The Egyptian army has signaled that it is willing to support the population’s right to protest and announced that it would not use force to put down legitimate demands for democratic reform.
Journalists present in Egypt have noted that the army has popular support from many protesters, unlike the police who have been accused of launching a violent crackdown on the demonstrators – Reuters has reported the deaths of at 138 people.
Hundreds and thousands of demonstrators have meanwhile packed the centre square of Cario and demanded an end to the 30 year regime of President Hosni Mubarak, a figure who’s autocratic excesses have been widely tolerated by Western powers in the interests of regional stability.
In a statement aired on state media, the Mena news agency, the military claimed that “The presence of the army in the streets is for your sake and to ensure your safety and wellbeing. The armed forces will not resort to use of force against our great people.”
The government has meanwhile cut access to the internet and mobile phone services in a bid to reduce the size of the demonstration, while yesterday authorities revoked the license of news agency Al-Jazeera, shutting its office in Cairo and withdrawing the accreditation of its staff.
“In this time of deep turmoil and unrest in Egyptian society it is imperative that voices from all sides be heard; the closing of our bureau by the Egyptian government is aimed at censoring and silencing the voices of the Egyptian people,” the network said, promising that it would continue its coverage.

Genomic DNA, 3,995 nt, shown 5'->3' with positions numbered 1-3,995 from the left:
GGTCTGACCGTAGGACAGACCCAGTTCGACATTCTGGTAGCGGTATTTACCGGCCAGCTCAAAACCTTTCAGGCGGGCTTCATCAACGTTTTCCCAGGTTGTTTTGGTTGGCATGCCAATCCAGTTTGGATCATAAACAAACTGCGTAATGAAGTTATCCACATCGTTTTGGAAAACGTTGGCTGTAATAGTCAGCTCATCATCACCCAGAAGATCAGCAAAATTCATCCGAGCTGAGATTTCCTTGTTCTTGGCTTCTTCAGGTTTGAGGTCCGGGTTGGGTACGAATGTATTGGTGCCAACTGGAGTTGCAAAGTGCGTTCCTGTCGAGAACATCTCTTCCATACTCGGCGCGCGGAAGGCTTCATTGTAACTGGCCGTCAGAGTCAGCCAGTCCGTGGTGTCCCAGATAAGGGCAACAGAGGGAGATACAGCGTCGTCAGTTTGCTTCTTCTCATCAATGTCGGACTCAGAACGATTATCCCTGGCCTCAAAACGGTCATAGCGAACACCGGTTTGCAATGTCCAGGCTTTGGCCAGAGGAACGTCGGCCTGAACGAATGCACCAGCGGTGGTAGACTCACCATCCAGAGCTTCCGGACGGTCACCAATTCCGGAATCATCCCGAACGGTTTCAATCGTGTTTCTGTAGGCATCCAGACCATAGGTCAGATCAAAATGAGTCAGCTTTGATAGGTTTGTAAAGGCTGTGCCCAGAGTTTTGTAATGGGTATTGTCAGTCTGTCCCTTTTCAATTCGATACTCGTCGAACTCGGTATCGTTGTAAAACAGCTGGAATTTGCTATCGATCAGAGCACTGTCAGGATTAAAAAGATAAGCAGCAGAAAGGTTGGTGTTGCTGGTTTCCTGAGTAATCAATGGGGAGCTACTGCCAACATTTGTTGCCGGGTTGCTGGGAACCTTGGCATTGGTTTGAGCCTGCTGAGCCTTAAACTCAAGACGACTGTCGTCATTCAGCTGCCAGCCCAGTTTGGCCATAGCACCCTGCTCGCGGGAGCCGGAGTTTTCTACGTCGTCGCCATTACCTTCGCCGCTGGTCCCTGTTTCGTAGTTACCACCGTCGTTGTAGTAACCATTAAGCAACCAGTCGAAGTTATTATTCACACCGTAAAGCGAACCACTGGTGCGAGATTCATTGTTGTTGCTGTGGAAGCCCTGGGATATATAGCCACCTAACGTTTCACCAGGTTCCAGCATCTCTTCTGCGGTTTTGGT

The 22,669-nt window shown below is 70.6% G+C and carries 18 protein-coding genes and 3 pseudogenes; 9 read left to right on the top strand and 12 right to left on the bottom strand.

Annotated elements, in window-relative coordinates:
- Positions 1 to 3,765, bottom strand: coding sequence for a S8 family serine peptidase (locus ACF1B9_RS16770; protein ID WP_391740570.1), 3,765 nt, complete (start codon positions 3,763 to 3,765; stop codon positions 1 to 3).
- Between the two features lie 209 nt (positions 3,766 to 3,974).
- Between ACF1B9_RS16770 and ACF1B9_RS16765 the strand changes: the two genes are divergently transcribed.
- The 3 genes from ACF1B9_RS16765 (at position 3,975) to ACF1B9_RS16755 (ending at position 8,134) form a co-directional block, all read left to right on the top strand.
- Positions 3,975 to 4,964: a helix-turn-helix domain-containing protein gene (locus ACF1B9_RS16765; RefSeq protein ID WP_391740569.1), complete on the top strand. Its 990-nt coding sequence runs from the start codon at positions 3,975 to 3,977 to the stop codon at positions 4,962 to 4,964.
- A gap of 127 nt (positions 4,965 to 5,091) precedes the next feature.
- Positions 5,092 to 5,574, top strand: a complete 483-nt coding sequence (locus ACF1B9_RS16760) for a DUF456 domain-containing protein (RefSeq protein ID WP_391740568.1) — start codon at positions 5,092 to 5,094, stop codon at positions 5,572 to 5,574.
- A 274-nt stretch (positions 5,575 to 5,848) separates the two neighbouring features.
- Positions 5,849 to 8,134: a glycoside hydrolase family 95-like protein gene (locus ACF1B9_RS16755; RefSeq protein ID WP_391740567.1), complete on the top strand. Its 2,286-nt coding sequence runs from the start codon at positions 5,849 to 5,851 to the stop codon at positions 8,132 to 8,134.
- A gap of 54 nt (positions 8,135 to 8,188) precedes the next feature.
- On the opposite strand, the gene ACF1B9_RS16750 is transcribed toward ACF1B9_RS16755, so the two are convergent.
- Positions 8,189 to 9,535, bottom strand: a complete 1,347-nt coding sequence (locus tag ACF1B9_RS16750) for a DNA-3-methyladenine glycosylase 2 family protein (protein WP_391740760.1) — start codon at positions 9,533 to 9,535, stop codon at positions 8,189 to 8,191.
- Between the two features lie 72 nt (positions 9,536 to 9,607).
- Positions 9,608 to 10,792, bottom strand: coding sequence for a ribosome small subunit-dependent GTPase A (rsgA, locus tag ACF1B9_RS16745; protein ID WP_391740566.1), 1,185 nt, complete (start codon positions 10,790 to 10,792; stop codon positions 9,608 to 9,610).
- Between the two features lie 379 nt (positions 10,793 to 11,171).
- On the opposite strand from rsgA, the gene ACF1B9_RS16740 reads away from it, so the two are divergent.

Egypt’s opposition leader, Nobel peace laureate Mohamed El Baradei, is emerging as a key personality as civil discontent skyrockets. Calling on Mubarak to leave the country “if he wants to save his skin”, El Baradei has observed that demonstrators were increasingly calling for the President to not just resign, but be put on trial for his handing of the demonstrations.
President Mohamed Nasheed spoke to the former UN weapons inspector on Sunday, emphasising that “Maldivians will always support those who are peacefully advocating for political freedom in Egypt.”
Meanwhile, the Egyptian economy has ground to a halt as tourism fades and businesses across the country close because of the threat of looters. At the Egyptian National Museum, home to some of humanity’s oldest archaeological artifacts, looters damaged a number of objects including several ancient mummies, before hundreds of Egyptian citizens formed a chain around the museum to protect it.
The military has since secured the museum, placing snipers on the roof and detaining 50 men following subsequent attempts to loot and destroy the artifacts.
Egypt’s most iconic site, the Pyramids of Giza, have been closed to visitors.